Jun 11, 2005

Boyz at the Pool

Husband and sons at the pool and I just got home early from the Philadelphia Writers' Conference.

Yesterday: two sessions were fantastic. Jane Eisner was the keynote. She writes the syndicated column American Rhythms. Another very interesting session was on publishing nonfiction books, which was given by Foster Winans. Winans was writing for the Wall Street Journal in the early 1980s, when he got busted for insider trading. After 8 1/2 months in prison, he dusted himself off and wrote a best-selling, well reviewed book on . . . insider trading (Trading Secrets). A few years later he wrote fictionalized sequels to The Little House on the Prairie. Next? A memoir called From the Big House to the Little House. Har. I made that up.

Then an abysmal, condescending session on memoir that I want to forget as soon as possible, and a useless, sleep-inducing one on magazine writing. Thank goodness I came back, because all of today's sessions were great. Jonathan Maberry, who heads up The Writer's Room in Bucks county, and who has unpredictably become an expert on vampires, talked about how to get editors to read your magazine queries and book proposals. He's pragmatic, efficient, ruthless, and persistent. Whereas I've been dreamy, inefficient, tentative, and sporadic. Also attended a session on literary short stories, in order to avoid another memoir droning session, and attended one on writing for children in order to avoid the magazine writing zombie.

Ah, Dear Readers (as Charlotte Bronte would say), when I said I would keep writing, I meant for publication. The blog remains occasional. Yes, Jo(e) and Scrivener, I've thought quite a bit about whether or not to read more blogs. I do read yours every few days or so, and, as you know, hardly ever comment. I guess I feel divided about the blogging and how much I should do it. I'm afraid I'll be distracted by blog-reading, commenting, and linking when I should really be doing my own writing for publication. On the other hand, blogging certainly counts as something that can be valuable. A great way to network, to "publish" in a way, to get exposure, and contribute to an online community. Guess I'm trying to define my boundaries and that's why I come across as fickle or inconsistent.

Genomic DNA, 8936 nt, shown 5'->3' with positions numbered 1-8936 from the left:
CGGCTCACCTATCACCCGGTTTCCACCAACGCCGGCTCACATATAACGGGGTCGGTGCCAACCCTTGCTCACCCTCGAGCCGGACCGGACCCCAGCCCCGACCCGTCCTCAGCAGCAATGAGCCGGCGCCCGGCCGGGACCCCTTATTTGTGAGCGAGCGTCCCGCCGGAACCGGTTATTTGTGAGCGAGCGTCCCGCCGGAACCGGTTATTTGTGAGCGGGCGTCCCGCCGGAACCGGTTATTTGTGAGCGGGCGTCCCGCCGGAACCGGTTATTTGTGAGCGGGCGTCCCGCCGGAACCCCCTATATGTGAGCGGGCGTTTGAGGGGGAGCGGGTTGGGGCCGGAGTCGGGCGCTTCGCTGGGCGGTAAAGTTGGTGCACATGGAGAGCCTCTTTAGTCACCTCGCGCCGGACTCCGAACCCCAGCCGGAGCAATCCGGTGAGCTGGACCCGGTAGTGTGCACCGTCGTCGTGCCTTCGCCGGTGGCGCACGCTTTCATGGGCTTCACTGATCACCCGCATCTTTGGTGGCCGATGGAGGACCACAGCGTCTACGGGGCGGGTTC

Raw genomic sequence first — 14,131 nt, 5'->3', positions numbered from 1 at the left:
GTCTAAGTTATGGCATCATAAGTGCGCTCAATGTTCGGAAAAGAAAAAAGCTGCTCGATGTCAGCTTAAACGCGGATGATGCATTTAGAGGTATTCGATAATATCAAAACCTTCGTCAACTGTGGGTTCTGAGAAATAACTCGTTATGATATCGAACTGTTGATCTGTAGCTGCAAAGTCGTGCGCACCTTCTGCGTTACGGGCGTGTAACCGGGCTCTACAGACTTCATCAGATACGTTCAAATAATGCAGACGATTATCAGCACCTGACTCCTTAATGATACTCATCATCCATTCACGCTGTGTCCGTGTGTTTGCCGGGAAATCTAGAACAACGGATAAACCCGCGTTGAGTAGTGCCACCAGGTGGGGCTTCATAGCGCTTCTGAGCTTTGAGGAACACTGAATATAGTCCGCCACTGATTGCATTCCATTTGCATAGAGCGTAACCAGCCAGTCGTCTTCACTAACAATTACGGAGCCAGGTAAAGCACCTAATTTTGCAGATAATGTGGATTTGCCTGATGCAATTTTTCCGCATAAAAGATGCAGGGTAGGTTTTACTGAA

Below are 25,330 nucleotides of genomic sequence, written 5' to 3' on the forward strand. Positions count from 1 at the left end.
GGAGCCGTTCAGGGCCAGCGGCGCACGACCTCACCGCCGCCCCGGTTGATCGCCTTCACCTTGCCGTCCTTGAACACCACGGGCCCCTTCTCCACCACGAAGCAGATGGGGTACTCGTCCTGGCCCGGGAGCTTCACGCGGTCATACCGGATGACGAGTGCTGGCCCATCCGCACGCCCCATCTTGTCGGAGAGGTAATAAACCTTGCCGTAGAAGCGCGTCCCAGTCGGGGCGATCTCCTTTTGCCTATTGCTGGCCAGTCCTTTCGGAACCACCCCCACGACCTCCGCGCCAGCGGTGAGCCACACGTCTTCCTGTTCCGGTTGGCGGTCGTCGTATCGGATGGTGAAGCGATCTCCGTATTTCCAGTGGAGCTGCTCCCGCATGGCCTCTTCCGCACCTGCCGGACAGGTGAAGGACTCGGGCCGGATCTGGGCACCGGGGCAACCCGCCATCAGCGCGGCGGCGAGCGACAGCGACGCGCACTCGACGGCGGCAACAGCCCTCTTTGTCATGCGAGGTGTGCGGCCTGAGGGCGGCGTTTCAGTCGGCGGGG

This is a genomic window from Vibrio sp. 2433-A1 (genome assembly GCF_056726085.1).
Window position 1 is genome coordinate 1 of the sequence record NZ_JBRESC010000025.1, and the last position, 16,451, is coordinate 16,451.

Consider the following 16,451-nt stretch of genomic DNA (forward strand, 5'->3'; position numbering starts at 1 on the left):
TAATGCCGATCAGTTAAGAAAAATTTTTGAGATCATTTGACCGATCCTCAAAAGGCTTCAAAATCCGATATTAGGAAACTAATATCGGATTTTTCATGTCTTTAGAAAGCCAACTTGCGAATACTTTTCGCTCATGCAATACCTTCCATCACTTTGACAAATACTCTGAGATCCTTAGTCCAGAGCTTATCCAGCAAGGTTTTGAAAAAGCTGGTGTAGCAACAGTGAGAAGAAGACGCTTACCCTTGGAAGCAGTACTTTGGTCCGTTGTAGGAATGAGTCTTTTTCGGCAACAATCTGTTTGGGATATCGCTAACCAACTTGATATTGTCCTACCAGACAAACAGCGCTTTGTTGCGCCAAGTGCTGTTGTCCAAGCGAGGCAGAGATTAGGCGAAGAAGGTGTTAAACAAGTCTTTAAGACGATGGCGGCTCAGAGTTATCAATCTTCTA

But here's another thought. Since blogging is actually a great way to hash out ideas that may go into print, I've considered just writing one entry a week and structuring it more. Readers could expect to read a new entry, say, every Wednesday, and that would be stated up in the description. Other days I could focus on reading and commenting on other blogs, or other writing. Any thoughts? Thanks for reading, everyone. Maybe someday I will write my Blogging Manifesto. Blogifesto?

We're having a pastoral candidate preach at church tomorrow and meet with the congregation. People will bring their show-off dishes to the potluck. I'm bringing a spinach salad with strawberries, mainly because we get a giant bag of spinach every week in the CSA and it's a little hard to know what to do with it all. But not as difficult as the virtuous and prolific "Asian greens," whose season is thankfully over.

Oh, hey! Here's a joke from Jack.

"What did the turtle say when the truck drove away?"

"There goes a butt."

That's it. That's the joke. Because the word "butt" is funny in any context, apparently. When I was reading Prince Caspian to him (of the Narnia series), it mentions a "water butt." Have no idea what that is, some kind of rock formation? It was funny, though, you betcha. And when butts become cliche you can always say "fart," also funny. Once John told a bedtime story about a farting leaf, very very funny.


Scrivener said...

I think I prefer "dreamy, inefficient, tentative, and sporadic," even if I acknowledge that it's less productive.

OK, keep writing for publication, huh? Well, then, you'll need to link to publication that's available online or post citations for your stuff, or how am I supposed to make sure you keep at it? ;)

I do understand that skepticism about blogging, though I don't fully share it. I began blogging, as much as anything, as a strategy for dealing with writer's block, and it's certainly helped me to feel more comfortablle again writing, but then again, it hasn't translated into successful academic writing as well as I'd hoped it would.

I think the idea of using this space to work out ideas is a good one. I've been hoping to set up a dissertation blog and do something similar, though with only minimal success thus far. My only reservation is that I wouldn't want to miss out entirely on the parenting commentaries and poop jokes and that side of what you use this space for. Maybe you could still post some of those occasionally too?

One thing I like about blog spaces is that there is no need to have a consistent voice, tone, or argument running through them--you can do some serious, intellectual post followed immediately by a post about poop or fart jokes followed by an observation of quotidian details followed by one of those dumb quizzes that go around or a meme.

Scrivener said...

Oh, and butt jokes are big fun in our household too. Also "bum-bum"s and fannies. Ella thinks "wanna see my butt?" is a funny response to almost any question or comment.